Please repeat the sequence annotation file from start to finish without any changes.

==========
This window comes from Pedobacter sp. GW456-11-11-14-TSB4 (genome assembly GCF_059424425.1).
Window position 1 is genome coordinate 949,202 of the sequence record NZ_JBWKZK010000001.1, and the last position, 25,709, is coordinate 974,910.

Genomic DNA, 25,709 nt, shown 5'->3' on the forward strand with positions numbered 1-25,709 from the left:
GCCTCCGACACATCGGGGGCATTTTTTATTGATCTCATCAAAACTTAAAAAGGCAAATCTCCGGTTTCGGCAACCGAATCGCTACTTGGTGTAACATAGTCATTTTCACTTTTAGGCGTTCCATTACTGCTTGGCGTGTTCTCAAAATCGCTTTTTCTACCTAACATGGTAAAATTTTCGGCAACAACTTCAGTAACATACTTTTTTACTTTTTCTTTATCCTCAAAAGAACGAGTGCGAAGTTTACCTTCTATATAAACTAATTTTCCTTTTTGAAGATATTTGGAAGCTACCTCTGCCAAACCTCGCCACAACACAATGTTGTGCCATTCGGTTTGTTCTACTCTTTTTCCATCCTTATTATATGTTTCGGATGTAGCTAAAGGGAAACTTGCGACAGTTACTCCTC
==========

This window comes from Pedobacter sp. GW456-11-11-14-TSB4 (genome assembly GCF_059424425.1).
Window position 1 is genome coordinate 949,202 of the sequence record NZ_JBWKZK010000001.1, and the last position, 25,709, is coordinate 974,910.

Genomic DNA, 25,709 nt, shown 5'->3' on the forward strand with positions numbered 1-25,709 from the left:
GCCTCCGACACATCGGGGGCATTTTTTATTGATCTCATCAAAACTTAAAAAGGCAAATCTCCGGTTTCGGCAACCGAATCGCTACTTGGTGTAACATAGTCATTTTCACTTTTAGGCGTTCCATTACTGCTTGGCGTGTTCTCAAAATCGCTTTTTCTACCTAACATGGTAAAATTTTCGGCAACAACTTCAGTAACATACTTTTTTACTTTTTCTTTATCCTCAAAAGAACGAGTGCGAAGTTTACCTTCTATATAAACTAATTTTCCTTTTTGAAGATATTTGGAAGCTACCTCTGCCAAACCTCGCCACAACACAATGTTGTGCCATTCGGTTTGTTCTACTCTTTTTCCATCCTTATTATATGTTTCGGATGTAGCTAAAGGGAAACTTGCGACAGTTACTCCTC